Article Text

Download PDFPDF

Subglottic stenosis masquerading as asthma in a young adult: an overlooked and delayed diagnosis
  1. Carys Whittet,
  2. Simon Morris and
  3. Laysan Pope
  1. ENT Department, Morriston Hospital, Swansea, UK
  1. Correspondence to Dr Carys Whittet; crw{at}whittet.net

Abstract

An otherwise fit young woman presented with a 10-year history of non-progressive wheeze and ‘noisy breathing’. She had previously been diagnosed with teenage-onset asthma but had been unresponsive to inhaled corticosteroids and bronchodilators. A dysfunctional breathing disorder had been considered a possible diagnosis by several general practitioners, and there were no features to suggest systemic conditions. The patient had undergone an otherwise apparently uncomplicated intubation general anaesthetic for a gastroenterological investigation 13 years earlier. An outpatient flexible endoscopic examination of the upper aerodigestive tract demonstrated an isolated subglottic stenosis which was characterised by cross-sectional imaging. Microlaryngoscopy confirmed a smooth subglottic stenosis which was dilated using a minimally invasive balloon dilatation technique to good clinical effect.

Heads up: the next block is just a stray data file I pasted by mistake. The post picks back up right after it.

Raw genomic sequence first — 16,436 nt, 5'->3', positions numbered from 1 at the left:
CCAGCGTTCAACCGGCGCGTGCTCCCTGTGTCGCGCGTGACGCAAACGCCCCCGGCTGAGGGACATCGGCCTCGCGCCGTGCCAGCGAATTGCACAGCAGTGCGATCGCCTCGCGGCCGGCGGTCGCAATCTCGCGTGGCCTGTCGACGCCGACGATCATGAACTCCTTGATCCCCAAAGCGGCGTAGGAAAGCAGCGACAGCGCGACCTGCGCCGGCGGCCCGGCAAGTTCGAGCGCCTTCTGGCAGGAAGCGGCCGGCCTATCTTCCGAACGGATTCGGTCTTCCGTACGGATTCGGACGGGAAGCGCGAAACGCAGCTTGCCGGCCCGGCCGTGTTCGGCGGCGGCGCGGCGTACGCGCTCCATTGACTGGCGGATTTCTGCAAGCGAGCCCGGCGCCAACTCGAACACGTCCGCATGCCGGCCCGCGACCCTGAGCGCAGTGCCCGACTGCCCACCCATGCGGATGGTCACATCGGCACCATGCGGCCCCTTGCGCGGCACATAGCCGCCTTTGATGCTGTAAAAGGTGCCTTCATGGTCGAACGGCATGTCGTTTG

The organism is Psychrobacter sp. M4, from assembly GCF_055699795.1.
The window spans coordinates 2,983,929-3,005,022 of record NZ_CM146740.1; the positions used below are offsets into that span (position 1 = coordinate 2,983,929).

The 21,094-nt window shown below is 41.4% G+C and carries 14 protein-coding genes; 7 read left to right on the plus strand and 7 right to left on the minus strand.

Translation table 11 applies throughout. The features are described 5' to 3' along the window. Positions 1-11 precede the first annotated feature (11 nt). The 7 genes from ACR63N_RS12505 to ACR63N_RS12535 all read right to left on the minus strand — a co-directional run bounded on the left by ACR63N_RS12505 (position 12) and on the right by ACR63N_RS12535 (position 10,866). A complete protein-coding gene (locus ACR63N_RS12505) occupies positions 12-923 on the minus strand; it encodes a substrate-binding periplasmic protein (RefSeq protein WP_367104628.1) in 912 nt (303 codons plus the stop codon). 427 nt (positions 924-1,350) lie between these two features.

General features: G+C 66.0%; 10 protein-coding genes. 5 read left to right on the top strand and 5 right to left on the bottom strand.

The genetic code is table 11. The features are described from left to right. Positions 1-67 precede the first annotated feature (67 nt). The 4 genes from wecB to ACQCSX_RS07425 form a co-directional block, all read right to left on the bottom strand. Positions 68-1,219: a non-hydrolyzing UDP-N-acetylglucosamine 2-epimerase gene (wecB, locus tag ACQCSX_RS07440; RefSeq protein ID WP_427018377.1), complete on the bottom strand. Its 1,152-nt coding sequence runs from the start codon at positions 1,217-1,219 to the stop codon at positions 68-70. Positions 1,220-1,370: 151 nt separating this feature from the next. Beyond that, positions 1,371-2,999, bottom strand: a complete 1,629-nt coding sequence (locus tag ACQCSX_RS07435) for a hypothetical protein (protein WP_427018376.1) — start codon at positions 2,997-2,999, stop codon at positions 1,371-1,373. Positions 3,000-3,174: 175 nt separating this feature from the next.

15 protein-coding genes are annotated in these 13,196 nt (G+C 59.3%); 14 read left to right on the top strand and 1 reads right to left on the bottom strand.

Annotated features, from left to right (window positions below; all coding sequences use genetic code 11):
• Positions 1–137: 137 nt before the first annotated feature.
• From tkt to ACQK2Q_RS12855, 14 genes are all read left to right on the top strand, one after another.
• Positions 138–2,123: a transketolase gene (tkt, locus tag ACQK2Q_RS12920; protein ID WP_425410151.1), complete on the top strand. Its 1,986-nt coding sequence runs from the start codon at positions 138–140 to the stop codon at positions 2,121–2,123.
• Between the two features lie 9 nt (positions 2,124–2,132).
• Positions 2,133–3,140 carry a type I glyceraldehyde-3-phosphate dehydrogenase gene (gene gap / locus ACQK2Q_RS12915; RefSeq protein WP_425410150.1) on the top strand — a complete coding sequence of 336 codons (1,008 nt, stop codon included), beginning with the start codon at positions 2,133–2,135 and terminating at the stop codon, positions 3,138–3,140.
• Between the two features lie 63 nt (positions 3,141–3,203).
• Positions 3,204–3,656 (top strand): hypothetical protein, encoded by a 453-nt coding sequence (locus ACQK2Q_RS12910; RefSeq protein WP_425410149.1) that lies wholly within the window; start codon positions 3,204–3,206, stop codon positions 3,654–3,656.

• Ear, nose and throat/otolaryngology
  • General practice / family medicine
  • Asthma
  • Otolaryngology / ENT

Statistics from Altmetric.com

Request Permissions

If you wish to reuse any or all of this article please use the link below which will take you to the Copyright Clearance Center’s RightsLink service. You will be able to get a quick price and instant permission to reuse the content in many different ways.

Footnotes

  • Contributors CW compiled data, researched and drafted the case report. SM revised the drafted case report. LP provided senior advise and revised the drafted case report.

  • Funding The authors have not declared a specific grant for this research from any funding agency in the public, commercial or not-for-profit sectors.

  • Case reports provide a valuable learning resource for the scientific community and can indicate areas of interest for future research. They should not be used in isolation to guide treatment choices or public health policy.

  • Competing interests None declared.

  • Provenance and peer review Not commissioned; externally peer reviewed.